5. ^ Triqueneaux G, Thenot S, Kakizawa T, Antoch MP, Safi R, Takahashi JS, Delaunay F, Laudet V (2004). "The orphan receptor Rev-erbα gene is a target of the circadian clock pacemaker". J. Mol. Endocrinol. 33 (3): 585–608. doi:10.1677/jme.1.01554. PMID 15591021. 
  6. ^ Woo EJ, Jeong DG, Lim MY, Jun Kim S, Kim KJ, Yoon SM, Park BC, Eon Ryu S (2007). "Structural Insight into the Constitutive Repression Function of the Nuclear Receptor Rev-erbβ". J. Mol. Biol. 373 (3): 735–44. doi:10.1016/j.jmb.2007.08.037. PMID 17870090. 
  7. ^ Raghuram S, Stayrook KR, Huang P, Rogers PM, Nosie AK, McClure DB, Burris LL, Khorasanizadeh S, Burris TP, Rastinejad F (December 2007). "Identification of heme as the ligand for the orphan nuclear receptors REV-ERBα and REV-ERBβ". Nat. Struct. Mol. Biol. 14 (12): 1207–13. doi:10.1038/nsmb1344. PMC 2743565. PMID 18037887. 
  8. ^ Wang J, Yin L, Lazar MA (2006). "The orphan nuclear receptor Rev-erb α regulates circadian expression of plasminogen activator inhibitor type 1". J. Biol. Chem. 281 (45): 33842–8. doi:10.1074/jbc.M607873200. PMID 16968709. 
  9. ^ Delezie J, Challet E (2011). "Interactions between metabolism and circadian clocks: reciprocal disturbances.". Ann N Y Acad Sci 1243: 30–46. doi:10.1111/j.1749-6632.2011.06246.x. PMID 22211891.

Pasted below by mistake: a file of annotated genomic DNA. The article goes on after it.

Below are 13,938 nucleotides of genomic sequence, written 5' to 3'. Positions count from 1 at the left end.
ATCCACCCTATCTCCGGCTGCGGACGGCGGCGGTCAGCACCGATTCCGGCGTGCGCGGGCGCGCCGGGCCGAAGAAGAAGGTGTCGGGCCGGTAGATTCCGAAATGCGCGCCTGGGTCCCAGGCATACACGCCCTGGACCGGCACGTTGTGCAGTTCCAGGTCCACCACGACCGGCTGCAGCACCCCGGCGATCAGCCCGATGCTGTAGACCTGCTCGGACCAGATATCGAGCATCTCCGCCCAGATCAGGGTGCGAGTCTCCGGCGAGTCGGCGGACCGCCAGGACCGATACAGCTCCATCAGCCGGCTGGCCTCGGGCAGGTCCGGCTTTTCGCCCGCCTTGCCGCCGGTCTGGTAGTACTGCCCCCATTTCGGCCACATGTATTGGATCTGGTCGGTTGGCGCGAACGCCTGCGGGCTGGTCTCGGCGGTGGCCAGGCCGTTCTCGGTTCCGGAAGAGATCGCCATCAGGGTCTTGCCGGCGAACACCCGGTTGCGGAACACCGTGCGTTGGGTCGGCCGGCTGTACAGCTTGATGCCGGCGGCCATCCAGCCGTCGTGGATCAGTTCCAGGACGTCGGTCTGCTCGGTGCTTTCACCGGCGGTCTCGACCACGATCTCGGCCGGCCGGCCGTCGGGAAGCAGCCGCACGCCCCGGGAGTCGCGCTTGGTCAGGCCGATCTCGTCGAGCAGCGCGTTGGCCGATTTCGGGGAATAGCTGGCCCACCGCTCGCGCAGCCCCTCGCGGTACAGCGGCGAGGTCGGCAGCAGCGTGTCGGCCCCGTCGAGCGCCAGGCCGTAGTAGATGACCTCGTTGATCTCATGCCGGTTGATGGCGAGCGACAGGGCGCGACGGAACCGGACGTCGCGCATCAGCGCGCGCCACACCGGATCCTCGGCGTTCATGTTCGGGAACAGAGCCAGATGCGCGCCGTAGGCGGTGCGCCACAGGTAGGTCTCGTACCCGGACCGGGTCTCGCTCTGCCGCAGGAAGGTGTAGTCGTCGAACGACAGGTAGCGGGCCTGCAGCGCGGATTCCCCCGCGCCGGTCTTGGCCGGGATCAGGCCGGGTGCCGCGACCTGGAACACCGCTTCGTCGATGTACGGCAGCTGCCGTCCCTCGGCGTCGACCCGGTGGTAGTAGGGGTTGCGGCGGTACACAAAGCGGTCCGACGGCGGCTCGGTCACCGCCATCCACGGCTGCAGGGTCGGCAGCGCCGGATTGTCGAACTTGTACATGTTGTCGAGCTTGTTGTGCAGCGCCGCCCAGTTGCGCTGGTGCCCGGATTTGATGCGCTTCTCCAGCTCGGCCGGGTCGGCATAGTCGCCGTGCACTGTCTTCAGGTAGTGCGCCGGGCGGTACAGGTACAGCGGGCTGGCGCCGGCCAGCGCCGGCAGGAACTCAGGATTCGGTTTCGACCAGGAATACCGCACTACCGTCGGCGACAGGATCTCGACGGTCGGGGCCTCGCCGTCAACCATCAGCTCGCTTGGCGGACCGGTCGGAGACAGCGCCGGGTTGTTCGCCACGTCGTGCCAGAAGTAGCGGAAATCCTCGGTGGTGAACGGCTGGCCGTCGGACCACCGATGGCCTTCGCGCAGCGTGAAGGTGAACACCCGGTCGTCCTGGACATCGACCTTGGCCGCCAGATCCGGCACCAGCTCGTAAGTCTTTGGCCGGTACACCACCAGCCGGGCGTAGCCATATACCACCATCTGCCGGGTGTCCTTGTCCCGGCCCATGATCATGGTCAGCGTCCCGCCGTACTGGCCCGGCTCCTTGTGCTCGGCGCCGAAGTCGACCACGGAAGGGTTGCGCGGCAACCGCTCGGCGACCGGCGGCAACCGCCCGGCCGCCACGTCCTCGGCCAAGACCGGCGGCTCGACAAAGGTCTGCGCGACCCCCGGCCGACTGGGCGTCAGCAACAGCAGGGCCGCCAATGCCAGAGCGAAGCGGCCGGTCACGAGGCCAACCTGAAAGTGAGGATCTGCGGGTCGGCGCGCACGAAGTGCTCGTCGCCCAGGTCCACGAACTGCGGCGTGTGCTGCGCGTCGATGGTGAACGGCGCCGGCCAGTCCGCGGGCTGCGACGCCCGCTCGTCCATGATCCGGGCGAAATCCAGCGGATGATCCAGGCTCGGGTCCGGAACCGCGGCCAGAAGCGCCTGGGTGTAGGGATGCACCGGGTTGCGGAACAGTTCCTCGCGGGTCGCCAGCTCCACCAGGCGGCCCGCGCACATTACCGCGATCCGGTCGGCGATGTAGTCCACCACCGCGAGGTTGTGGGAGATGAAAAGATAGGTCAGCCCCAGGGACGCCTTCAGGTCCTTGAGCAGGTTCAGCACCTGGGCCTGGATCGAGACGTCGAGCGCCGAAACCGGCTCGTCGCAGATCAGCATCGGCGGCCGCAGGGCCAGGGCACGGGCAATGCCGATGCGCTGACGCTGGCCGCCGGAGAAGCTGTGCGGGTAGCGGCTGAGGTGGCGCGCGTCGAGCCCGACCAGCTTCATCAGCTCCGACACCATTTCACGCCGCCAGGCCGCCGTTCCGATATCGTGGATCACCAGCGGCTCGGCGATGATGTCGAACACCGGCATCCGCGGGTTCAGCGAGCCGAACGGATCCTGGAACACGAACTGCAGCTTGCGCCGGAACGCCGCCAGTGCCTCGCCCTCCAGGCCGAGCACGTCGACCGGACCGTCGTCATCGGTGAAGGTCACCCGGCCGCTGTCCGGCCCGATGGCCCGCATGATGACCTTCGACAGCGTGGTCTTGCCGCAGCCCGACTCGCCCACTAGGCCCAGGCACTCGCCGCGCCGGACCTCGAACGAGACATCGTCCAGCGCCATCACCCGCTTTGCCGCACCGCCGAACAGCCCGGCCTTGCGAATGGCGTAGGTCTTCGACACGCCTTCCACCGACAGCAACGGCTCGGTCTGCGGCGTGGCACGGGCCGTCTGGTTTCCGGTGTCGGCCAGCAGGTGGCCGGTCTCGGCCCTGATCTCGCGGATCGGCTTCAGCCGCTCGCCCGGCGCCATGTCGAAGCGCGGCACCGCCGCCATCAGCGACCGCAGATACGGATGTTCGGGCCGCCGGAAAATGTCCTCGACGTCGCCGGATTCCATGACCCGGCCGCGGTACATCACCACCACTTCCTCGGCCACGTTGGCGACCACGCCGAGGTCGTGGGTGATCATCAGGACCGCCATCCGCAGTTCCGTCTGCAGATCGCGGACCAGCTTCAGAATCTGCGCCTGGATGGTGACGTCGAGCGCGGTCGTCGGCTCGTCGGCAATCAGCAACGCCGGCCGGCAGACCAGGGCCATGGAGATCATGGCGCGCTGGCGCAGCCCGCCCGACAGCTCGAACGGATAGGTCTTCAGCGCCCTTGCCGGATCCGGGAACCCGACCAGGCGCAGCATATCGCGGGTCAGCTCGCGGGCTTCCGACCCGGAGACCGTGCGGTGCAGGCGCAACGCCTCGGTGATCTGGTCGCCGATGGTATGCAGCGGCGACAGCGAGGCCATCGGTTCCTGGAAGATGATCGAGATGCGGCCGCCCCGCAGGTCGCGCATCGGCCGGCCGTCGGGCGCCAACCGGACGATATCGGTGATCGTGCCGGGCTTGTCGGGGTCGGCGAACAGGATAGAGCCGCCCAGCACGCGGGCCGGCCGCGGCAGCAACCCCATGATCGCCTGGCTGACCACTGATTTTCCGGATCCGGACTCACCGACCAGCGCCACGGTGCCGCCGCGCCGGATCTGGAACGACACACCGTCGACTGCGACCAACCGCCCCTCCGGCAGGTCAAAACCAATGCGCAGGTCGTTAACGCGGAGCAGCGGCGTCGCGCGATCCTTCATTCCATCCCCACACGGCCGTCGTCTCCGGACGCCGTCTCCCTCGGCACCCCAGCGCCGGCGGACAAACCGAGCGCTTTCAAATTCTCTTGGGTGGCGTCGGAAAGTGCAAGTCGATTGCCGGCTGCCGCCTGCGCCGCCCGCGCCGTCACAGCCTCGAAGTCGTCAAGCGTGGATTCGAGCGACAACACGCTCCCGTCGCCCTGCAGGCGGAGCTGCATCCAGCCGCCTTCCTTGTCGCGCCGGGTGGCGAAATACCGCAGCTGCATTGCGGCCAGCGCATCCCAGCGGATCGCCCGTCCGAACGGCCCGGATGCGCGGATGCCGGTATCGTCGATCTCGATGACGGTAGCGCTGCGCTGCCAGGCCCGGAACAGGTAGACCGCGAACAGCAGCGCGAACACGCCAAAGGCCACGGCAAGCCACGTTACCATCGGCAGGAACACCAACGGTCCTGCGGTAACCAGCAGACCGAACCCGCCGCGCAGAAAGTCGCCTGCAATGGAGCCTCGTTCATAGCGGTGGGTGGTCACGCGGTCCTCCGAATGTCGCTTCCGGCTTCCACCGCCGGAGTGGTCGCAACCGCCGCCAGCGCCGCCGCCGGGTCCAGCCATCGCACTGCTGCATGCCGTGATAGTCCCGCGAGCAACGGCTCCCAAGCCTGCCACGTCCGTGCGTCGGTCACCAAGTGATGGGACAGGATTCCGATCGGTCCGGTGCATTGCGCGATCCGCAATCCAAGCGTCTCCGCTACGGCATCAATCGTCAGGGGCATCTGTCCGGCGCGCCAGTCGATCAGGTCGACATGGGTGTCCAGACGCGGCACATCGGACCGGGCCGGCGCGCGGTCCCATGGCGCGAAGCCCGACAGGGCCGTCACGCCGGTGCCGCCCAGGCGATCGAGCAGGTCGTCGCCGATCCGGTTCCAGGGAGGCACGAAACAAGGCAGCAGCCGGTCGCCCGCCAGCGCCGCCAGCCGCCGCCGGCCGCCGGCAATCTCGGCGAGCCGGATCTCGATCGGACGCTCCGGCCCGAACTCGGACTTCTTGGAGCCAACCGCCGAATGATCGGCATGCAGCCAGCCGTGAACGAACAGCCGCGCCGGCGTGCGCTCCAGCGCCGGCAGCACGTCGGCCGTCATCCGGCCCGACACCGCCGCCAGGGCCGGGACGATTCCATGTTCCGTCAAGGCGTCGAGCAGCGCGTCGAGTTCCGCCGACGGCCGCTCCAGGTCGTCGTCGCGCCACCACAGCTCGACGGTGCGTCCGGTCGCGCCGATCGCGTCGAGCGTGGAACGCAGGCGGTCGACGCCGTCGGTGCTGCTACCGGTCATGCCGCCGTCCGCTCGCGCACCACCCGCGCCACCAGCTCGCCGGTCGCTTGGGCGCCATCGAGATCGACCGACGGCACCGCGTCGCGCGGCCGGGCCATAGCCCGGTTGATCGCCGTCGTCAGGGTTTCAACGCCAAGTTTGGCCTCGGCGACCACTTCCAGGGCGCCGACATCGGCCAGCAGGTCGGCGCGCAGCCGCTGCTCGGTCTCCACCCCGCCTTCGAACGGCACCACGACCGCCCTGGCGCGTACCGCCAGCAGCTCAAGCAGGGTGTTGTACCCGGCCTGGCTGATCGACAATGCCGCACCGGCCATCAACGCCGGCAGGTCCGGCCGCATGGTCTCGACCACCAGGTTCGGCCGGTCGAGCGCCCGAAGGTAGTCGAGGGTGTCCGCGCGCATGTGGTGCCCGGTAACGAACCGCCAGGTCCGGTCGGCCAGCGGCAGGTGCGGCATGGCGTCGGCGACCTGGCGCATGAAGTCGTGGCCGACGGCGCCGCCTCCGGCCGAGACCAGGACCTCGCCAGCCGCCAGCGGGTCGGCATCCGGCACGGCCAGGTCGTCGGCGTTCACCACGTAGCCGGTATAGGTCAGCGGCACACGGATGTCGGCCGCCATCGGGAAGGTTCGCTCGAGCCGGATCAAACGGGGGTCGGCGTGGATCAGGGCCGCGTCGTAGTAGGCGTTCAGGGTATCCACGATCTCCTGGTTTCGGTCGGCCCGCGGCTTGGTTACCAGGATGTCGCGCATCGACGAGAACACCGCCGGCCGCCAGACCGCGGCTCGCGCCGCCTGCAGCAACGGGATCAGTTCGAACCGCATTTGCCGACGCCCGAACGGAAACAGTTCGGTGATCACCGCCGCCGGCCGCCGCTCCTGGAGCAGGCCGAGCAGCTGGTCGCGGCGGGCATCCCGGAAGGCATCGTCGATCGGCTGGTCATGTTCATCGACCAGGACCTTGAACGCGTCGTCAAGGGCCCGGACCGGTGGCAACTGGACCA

10. ^ Forman BM, Chen J, Blumberg B, Kliewer SA, Henshaw R, Ong ES, Evans RM (1994). "Cross-talk among ROR α 1 and the Rev-erb family of orphan nuclear receptors". Mol. Endocrinol. 8 (9): 1253–61. doi:10.1210/me.8.9.1253. PMID 7838158. 
  11. ^ Fontaine C, Dubois G, Duguay Y, Helledie T, Vu-Dac N, Gervois P, Soncin F, Mandrup S, Fruchart JC, Fruchart-Najib J, Staels B (2003). "The orphan nuclear receptor Rev-Erbα is a peroxisome proliferator-activated receptor (PPAR) gamma target gene and promotes PPARgamma-induced adipocyte differentiation". J. Biol. Chem. 278 (39): 37672–80. doi:10.1074/jbc.M304664200. PMID 12821652. 
  12. ^ Chawla A, Lazar MA (1993). "Induction of Rev-ErbA α, an orphan receptor encoded on the opposite strand of the α-thyroid hormone receptor gene, during adipocyte differentiation". J. Biol. Chem. 268 (22): 16265–9. PMID 8344913. 
  13. ^ Delezie J, Dumont S, Dardente H, Oudart H, Gréchez-Cassiau A, Klosen P, et al. (2012). "The nuclear receptor REV-ERBα is required for the daily balance of carbohydrate and lipid metabolism.". FASEB J 26 (8): 3321–35. doi:10.1096/fj.12-208751. PMID 22562834. 
  14. ^ Yin L, Wang J, Klein PS, Lazar MA (2006). "Nuclear receptor Rev-erbα is a critical lithium-sensitive component of the circadian clock". Science 311 (5763): 1002–5. doi:10.1126/science.1121613. PMID 16484495.